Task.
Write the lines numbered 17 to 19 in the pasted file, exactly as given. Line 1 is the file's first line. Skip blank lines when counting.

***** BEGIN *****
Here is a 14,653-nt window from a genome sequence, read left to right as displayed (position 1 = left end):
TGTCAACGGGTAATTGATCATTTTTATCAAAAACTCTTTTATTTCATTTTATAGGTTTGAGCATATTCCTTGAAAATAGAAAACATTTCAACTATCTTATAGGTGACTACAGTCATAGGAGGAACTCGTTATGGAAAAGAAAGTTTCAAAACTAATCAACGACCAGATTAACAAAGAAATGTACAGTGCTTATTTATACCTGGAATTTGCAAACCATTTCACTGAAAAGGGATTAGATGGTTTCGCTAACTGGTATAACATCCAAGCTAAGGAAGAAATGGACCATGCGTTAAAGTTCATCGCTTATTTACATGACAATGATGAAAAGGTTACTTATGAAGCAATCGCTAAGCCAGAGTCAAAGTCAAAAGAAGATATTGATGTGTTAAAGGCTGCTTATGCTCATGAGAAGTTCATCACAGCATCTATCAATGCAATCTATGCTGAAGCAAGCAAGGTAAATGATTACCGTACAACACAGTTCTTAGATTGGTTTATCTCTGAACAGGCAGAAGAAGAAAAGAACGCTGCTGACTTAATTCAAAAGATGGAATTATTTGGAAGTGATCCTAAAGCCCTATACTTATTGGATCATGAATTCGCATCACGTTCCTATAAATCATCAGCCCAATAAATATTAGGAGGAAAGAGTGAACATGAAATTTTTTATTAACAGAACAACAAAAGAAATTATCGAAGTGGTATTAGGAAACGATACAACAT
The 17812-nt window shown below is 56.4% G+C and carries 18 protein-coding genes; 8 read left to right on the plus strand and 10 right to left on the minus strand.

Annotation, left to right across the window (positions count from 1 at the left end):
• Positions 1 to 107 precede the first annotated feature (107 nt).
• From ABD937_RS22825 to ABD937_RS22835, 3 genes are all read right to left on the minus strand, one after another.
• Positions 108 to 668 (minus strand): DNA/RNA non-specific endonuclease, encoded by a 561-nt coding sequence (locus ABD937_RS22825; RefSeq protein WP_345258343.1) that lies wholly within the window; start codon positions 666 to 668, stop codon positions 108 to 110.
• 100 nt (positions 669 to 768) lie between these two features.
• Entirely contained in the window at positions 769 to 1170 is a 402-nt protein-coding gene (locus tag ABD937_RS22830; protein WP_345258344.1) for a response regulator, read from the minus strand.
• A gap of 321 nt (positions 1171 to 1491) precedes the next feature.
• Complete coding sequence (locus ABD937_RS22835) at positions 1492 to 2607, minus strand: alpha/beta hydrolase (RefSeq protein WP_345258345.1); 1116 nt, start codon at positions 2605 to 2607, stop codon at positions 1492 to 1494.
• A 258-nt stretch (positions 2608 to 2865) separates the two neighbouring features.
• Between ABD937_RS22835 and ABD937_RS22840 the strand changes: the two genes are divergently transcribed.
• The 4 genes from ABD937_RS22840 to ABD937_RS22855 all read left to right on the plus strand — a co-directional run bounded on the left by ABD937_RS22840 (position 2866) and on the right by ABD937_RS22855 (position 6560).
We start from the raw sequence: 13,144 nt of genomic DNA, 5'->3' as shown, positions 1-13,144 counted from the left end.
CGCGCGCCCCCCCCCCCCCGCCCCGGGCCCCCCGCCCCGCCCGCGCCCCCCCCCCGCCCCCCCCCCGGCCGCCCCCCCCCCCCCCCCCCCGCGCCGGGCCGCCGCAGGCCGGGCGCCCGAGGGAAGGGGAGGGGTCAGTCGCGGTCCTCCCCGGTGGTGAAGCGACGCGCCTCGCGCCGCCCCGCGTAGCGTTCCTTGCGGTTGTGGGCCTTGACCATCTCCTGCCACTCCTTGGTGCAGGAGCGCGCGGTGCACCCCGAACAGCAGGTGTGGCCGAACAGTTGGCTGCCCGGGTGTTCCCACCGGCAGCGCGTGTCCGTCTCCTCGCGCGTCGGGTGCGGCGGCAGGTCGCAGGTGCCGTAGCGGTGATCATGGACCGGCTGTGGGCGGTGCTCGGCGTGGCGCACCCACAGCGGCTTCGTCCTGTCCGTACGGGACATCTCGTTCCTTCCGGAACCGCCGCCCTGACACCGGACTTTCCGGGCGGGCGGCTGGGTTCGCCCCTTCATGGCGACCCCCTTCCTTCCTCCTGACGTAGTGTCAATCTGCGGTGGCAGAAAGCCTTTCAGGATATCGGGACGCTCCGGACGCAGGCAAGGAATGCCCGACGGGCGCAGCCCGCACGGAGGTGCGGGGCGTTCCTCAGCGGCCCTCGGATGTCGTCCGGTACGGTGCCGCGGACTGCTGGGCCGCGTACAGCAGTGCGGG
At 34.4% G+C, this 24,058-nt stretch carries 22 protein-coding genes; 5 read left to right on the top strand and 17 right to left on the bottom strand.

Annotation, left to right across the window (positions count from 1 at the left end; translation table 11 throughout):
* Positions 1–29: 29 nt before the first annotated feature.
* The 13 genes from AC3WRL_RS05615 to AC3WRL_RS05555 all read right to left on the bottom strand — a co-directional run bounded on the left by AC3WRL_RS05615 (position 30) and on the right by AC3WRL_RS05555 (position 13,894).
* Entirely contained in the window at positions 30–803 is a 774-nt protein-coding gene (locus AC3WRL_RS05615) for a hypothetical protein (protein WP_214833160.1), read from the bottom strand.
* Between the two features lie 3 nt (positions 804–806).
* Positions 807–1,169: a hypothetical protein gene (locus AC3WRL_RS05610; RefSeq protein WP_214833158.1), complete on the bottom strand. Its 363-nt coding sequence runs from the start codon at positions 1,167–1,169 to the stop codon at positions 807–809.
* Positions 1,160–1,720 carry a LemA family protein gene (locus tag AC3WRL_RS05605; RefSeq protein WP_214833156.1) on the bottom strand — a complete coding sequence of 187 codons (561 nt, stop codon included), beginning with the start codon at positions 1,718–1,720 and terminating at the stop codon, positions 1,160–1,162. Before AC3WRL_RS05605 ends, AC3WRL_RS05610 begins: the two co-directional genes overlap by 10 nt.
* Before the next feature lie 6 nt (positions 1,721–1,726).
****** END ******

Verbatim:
At 34.4% G+C, this 24,058-nt stretch carries 22 protein-coding genes; 5 read left to right on the top strand and 17 right to left on the bottom strand.

Annotation, left to right across the window (positions count from 1 at the left end; translation table 11 throughout):
* Positions 1–29: 29 nt before the first annotated feature.